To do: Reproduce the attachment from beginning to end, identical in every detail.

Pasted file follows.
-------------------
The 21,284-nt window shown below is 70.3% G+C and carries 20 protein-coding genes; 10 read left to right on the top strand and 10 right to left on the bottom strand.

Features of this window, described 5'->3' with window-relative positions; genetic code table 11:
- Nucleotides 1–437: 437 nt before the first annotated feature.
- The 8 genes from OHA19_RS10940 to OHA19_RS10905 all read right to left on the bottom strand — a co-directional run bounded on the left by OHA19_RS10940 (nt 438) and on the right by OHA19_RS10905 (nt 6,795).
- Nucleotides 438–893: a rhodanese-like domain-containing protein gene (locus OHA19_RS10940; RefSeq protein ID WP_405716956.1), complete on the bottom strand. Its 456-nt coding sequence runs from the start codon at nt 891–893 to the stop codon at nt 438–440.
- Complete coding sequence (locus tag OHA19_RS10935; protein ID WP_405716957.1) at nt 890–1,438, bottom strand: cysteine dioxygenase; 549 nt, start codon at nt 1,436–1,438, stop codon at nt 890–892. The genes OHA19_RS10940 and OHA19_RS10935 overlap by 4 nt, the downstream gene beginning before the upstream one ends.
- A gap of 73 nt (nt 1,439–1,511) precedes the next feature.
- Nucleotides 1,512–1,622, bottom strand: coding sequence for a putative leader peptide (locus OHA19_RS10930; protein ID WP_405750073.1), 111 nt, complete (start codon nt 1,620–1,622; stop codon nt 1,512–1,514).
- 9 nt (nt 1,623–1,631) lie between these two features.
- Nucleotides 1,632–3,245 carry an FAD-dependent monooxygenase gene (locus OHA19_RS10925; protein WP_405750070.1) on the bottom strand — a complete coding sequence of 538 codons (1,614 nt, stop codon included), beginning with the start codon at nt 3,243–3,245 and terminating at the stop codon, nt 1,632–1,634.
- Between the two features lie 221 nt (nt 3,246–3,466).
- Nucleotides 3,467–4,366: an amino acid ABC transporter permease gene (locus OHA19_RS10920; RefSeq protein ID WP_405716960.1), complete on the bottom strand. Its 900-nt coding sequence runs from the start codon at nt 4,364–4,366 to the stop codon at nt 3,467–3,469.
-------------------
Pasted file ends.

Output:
The 21,284-nt window shown below is 70.3% G+C and carries 20 protein-coding genes; 10 read left to right on the top strand and 10 right to left on the bottom strand.

Features of this window, described 5'->3' with window-relative positions; genetic code table 11:
- Nucleotides 1–437: 437 nt before the first annotated feature.
- The 8 genes from OHA19_RS10940 to OHA19_RS10905 all read right to left on the bottom strand — a co-directional run bounded on the left by OHA19_RS10940 (nt 438) and on the right by OHA19_RS10905 (nt 6,795).
- Nucleotides 438–893: a rhodanese-like domain-containing protein gene (locus OHA19_RS10940; RefSeq protein ID WP_405716956.1), complete on the bottom strand. Its 456-nt coding sequence runs from the start codon at nt 891–893 to the stop codon at nt 438–440.
- Complete coding sequence (locus tag OHA19_RS10935; protein ID WP_405716957.1) at nt 890–1,438, bottom strand: cysteine dioxygenase; 549 nt, start codon at nt 1,436–1,438, stop codon at nt 890–892. The genes OHA19_RS10940 and OHA19_RS10935 overlap by 4 nt, the downstream gene beginning before the upstream one ends.
- A gap of 73 nt (nt 1,439–1,511) precedes the next feature.
- Nucleotides 1,512–1,622, bottom strand: coding sequence for a putative leader peptide (locus OHA19_RS10930; protein ID WP_405750073.1), 111 nt, complete (start codon nt 1,620–1,622; stop codon nt 1,512–1,514).
- 9 nt (nt 1,623–1,631) lie between these two features.
- Nucleotides 1,632–3,245 carry an FAD-dependent monooxygenase gene (locus OHA19_RS10925; protein WP_405750070.1) on the bottom strand — a complete coding sequence of 538 codons (1,614 nt, stop codon included), beginning with the start codon at nt 3,243–3,245 and terminating at the stop codon, nt 1,632–1,634.
- Between the two features lie 221 nt (nt 3,246–3,466).
- Nucleotides 3,467–4,366: an amino acid ABC transporter permease gene (locus OHA19_RS10920; RefSeq protein ID WP_405716960.1), complete on the bottom strand. Its 900-nt coding sequence runs from the start codon at nt 4,364–4,366 to the stop codon at nt 3,467–3,469.